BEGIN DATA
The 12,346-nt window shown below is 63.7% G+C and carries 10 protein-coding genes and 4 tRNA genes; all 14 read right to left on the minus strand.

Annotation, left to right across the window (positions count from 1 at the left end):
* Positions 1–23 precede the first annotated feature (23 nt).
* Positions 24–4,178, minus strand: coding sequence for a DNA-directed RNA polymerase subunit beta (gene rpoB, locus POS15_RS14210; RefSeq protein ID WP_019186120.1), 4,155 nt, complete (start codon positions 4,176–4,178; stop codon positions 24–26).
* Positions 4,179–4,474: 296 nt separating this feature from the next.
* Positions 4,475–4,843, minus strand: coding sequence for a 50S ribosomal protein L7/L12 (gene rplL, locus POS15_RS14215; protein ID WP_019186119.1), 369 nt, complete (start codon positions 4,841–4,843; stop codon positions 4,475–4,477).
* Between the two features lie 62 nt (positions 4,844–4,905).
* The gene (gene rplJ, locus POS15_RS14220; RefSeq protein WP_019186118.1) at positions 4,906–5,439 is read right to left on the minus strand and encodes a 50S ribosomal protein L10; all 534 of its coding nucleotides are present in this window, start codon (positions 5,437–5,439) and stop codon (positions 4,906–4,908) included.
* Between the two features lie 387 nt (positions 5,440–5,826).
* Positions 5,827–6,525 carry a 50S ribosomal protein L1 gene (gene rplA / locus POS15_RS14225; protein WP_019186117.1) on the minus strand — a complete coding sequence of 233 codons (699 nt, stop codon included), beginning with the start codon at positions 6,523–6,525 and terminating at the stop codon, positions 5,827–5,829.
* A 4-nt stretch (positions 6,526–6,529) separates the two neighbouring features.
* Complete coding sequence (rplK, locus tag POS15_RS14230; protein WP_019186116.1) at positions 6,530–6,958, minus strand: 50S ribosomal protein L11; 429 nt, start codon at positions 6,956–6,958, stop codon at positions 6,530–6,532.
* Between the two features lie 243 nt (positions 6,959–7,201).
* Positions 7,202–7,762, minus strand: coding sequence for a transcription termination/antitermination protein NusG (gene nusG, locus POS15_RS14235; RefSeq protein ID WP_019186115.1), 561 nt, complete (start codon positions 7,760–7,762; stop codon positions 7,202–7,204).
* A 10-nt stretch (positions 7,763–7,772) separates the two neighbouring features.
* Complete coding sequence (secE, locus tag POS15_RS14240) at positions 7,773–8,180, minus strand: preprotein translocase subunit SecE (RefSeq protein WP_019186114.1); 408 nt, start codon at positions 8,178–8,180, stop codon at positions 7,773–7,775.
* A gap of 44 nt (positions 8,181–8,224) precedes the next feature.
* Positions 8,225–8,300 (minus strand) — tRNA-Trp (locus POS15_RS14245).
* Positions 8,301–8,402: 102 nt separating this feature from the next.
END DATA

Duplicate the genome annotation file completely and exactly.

The 12,346-nt window shown below is 63.7% G+C and carries 10 protein-coding genes and 4 tRNA genes; all 14 read right to left on the minus strand.

Annotation, left to right across the window (positions count from 1 at the left end):
* Positions 1–23 precede the first annotated feature (23 nt).
* Positions 24–4,178, minus strand: coding sequence for a DNA-directed RNA polymerase subunit beta (gene rpoB, locus POS15_RS14210; RefSeq protein ID WP_019186120.1), 4,155 nt, complete (start codon positions 4,176–4,178; stop codon positions 24–26).
* Positions 4,179–4,474: 296 nt separating this feature from the next.
* Positions 4,475–4,843, minus strand: coding sequence for a 50S ribosomal protein L7/L12 (gene rplL, locus POS15_RS14215; protein ID WP_019186119.1), 369 nt, complete (start codon positions 4,841–4,843; stop codon positions 4,475–4,477).
* Between the two features lie 62 nt (positions 4,844–4,905).
* The gene (gene rplJ, locus POS15_RS14220; RefSeq protein WP_019186118.1) at positions 4,906–5,439 is read right to left on the minus strand and encodes a 50S ribosomal protein L10; all 534 of its coding nucleotides are present in this window, start codon (positions 5,437–5,439) and stop codon (positions 4,906–4,908) included.
* Between the two features lie 387 nt (positions 5,440–5,826).
* Positions 5,827–6,525 carry a 50S ribosomal protein L1 gene (gene rplA / locus POS15_RS14225; protein WP_019186117.1) on the minus strand — a complete coding sequence of 233 codons (699 nt, stop codon included), beginning with the start codon at positions 6,523–6,525 and terminating at the stop codon, positions 5,827–5,829.
* A 4-nt stretch (positions 6,526–6,529) separates the two neighbouring features.
* Complete coding sequence (rplK, locus tag POS15_RS14230; protein WP_019186116.1) at positions 6,530–6,958, minus strand: 50S ribosomal protein L11; 429 nt, start codon at positions 6,956–6,958, stop codon at positions 6,530–6,532.
* Between the two features lie 243 nt (positions 6,959–7,201).
* Positions 7,202–7,762, minus strand: coding sequence for a transcription termination/antitermination protein NusG (gene nusG, locus POS15_RS14235; RefSeq protein ID WP_019186115.1), 561 nt, complete (start codon positions 7,760–7,762; stop codon positions 7,202–7,204).
* A 10-nt stretch (positions 7,763–7,772) separates the two neighbouring features.
* Complete coding sequence (secE, locus tag POS15_RS14240) at positions 7,773–8,180, minus strand: preprotein translocase subunit SecE (RefSeq protein WP_019186114.1); 408 nt, start codon at positions 8,178–8,180, stop codon at positions 7,773–7,775.
* A gap of 44 nt (positions 8,181–8,224) precedes the next feature.
* Positions 8,225–8,300 (minus strand) — tRNA-Trp (locus POS15_RS14245).
* Positions 8,301–8,402: 102 nt separating this feature from the next.